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Viewing entries posted in March 2015

Aufgrund des Datenschutzgesetzes John Edwards
30 March 2015


The rush to judgment in the Germanwings air crash tragedy is unseemly and precipitous, but entirely predictable and understandable.

Using alternative dispute resolution in privacy Joanna Hayward
27 March 2015

privacy geek

Resolving privacy complaints is one of the most important things we do as an office. Last year, we received 725 complaints and 2015 is not slowing down.

26 March 2015

Commodore pocket calculator edit

Use our new response calculator to work out the latest date by when an organisation must respond to you if you make a request to access or correct your personal information. This is usually 20 working days after the request is received by them.

Complaints blitz Charles Mabbett
24 March 2015

complaints edit

We’re transforming our complaints process. We want it to be faster and more flexible with better outcomes for complainants and respondents. It is the reason we have embarked on an office wide ‘complaints blitz’.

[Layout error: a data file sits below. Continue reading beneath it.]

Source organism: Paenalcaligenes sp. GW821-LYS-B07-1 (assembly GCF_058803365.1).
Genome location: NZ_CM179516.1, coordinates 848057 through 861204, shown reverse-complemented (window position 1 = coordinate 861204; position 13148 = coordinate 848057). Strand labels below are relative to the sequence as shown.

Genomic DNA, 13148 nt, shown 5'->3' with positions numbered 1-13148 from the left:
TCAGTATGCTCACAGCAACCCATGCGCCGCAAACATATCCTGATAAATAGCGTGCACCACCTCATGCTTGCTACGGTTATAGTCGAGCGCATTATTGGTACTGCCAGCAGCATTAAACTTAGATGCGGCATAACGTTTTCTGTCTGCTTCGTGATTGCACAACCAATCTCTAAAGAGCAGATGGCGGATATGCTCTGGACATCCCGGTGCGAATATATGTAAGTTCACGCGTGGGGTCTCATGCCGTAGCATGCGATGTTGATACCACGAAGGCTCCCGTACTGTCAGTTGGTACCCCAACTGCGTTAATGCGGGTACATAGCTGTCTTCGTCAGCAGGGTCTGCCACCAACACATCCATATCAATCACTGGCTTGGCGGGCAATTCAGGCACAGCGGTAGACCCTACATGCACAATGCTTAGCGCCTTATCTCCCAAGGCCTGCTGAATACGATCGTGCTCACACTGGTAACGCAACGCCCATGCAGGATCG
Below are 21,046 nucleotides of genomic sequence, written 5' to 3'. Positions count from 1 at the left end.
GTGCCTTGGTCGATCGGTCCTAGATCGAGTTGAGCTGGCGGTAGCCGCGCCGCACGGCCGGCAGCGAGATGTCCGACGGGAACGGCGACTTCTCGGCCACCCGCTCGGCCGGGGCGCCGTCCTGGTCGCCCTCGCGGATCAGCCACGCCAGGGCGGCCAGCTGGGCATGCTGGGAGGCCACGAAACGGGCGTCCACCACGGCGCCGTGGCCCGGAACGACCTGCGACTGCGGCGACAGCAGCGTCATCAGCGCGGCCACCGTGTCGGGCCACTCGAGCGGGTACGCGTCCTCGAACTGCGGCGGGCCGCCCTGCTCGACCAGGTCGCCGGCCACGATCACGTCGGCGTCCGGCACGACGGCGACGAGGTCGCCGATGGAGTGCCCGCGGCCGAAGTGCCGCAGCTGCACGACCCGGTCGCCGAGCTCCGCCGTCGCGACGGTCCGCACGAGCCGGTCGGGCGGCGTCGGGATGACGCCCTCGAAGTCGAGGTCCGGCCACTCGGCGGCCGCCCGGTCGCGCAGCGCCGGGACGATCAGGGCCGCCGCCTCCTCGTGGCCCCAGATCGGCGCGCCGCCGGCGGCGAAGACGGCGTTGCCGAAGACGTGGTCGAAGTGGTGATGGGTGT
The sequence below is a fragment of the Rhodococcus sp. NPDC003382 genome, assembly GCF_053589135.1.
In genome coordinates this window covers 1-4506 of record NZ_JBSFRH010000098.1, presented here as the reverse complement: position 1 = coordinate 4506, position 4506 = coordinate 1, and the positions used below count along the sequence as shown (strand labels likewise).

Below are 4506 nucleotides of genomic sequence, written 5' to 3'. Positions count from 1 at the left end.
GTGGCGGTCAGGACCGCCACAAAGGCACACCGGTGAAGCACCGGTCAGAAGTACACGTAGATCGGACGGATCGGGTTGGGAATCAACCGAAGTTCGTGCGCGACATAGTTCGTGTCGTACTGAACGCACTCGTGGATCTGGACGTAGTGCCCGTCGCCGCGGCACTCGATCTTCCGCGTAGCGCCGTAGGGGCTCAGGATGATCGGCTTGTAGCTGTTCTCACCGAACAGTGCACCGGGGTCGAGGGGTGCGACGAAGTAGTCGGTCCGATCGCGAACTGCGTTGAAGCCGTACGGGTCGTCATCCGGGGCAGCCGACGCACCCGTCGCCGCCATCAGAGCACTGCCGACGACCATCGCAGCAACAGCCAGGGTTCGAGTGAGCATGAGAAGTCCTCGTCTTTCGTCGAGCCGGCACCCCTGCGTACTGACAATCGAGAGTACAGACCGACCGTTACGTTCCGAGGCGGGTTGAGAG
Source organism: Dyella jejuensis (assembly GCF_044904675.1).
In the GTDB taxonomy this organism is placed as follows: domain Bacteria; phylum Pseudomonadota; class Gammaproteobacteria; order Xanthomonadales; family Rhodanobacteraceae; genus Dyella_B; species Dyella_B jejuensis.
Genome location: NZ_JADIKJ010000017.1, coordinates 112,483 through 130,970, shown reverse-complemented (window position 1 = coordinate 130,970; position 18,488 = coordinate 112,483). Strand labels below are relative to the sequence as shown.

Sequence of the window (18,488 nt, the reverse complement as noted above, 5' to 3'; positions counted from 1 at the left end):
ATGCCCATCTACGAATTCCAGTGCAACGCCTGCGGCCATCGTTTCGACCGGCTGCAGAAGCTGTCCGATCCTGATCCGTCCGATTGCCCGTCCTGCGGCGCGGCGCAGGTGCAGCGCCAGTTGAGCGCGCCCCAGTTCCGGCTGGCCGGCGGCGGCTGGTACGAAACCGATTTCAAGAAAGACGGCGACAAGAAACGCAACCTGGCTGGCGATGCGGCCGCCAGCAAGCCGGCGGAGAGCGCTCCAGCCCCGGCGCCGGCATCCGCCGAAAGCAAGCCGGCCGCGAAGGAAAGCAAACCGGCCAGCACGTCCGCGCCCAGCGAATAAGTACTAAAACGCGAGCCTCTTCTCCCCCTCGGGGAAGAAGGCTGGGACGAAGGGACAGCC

Getting to know Asia’s data privacy laws Blair Stewart
13 March 2015

asia map

In our inter-connected world, legal advisers to businesses that operate online are increasingly expected to know or be able to find out something about other countries’ privacy laws. Asia is one of the world’s most significant economic regions and it is important to understand how the data protection and privacy environments of Asian countries work.

American takeaways John Edwards
10 March 2015

white house edit

This is not a post about hot-dogs, pretzels, fries or pizza. What we call “takeaways”, Americans refer to as “take-out”, or simply as “fast food”. That’s why there’s no confusion in the US when the handbook for the International Association of Privacy Professionals (IAPP) Global Privacy Summit explains what a participant can expect to “take away” from each session.

A breach, a complaint and how we helped John Edwards
9 March 2015

complaint edit

Late last year, one of my senior investigating officers came to me with a file she’d been working on for quite a while. She was convinced the facts supported a finding of an “interference with privacy”, that is, a breach of the privacy principles, that had caused harm to the complainant. She’d tried to reach a settlement, but the parties were too far apart.

The Washington post John Edwards
4 March 2015

washington edit

I’m in Washington DC to talk privacy, or data privacy, or data protection, or however else this growing international preoccupation is described in different jurisdictions, sectors and economies.